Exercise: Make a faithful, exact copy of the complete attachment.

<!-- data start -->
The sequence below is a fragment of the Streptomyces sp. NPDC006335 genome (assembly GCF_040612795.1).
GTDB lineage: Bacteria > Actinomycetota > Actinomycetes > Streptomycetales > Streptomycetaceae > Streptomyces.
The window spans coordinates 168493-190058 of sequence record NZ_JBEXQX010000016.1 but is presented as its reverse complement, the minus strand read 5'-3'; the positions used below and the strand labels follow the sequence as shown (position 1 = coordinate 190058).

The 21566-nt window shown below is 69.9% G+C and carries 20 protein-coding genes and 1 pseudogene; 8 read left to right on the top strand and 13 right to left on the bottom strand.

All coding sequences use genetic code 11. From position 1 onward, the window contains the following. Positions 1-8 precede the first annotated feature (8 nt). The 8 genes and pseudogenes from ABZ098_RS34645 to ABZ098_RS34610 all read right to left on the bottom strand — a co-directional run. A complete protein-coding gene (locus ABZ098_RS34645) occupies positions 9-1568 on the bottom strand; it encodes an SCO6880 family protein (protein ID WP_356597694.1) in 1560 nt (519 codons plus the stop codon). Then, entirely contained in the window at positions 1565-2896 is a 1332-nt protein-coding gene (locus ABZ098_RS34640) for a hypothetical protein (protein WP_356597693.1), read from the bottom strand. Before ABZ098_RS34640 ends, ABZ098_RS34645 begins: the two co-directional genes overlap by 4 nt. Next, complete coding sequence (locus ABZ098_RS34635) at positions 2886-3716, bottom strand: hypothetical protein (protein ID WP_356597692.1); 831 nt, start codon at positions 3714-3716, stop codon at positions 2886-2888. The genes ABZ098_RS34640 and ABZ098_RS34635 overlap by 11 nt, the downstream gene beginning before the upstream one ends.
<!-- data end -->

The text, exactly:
The sequence below is a fragment of the Streptomyces sp. NPDC006335 genome (assembly GCF_040612795.1).
GTDB lineage: Bacteria > Actinomycetota > Actinomycetes > Streptomycetales > Streptomycetaceae > Streptomyces.
The window spans coordinates 168493-190058 of sequence record NZ_JBEXQX010000016.1 but is presented as its reverse complement, the minus strand read 5'-3'; the positions used below and the strand labels follow the sequence as shown (position 1 = coordinate 190058).

The 21566-nt window shown below is 69.9% G+C and carries 20 protein-coding genes and 1 pseudogene; 8 read left to right on the top strand and 13 right to left on the bottom strand.

All coding sequences use genetic code 11. From position 1 onward, the window contains the following. Positions 1-8 precede the first annotated feature (8 nt). The 8 genes and pseudogenes from ABZ098_RS34645 to ABZ098_RS34610 all read right to left on the bottom strand — a co-directional run. A complete protein-coding gene (locus ABZ098_RS34645) occupies positions 9-1568 on the bottom strand; it encodes an SCO6880 family protein (protein ID WP_356597694.1) in 1560 nt (519 codons plus the stop codon). Then, entirely contained in the window at positions 1565-2896 is a 1332-nt protein-coding gene (locus ABZ098_RS34640) for a hypothetical protein (protein WP_356597693.1), read from the bottom strand. Before ABZ098_RS34640 ends, ABZ098_RS34645 begins: the two co-directional genes overlap by 4 nt. Next, complete coding sequence (locus ABZ098_RS34635) at positions 2886-3716, bottom strand: hypothetical protein (protein ID WP_356597692.1); 831 nt, start codon at positions 3714-3716, stop codon at positions 2886-2888. The genes ABZ098_RS34640 and ABZ098_RS34635 overlap by 11 nt, the downstream gene beginning before the upstream one ends.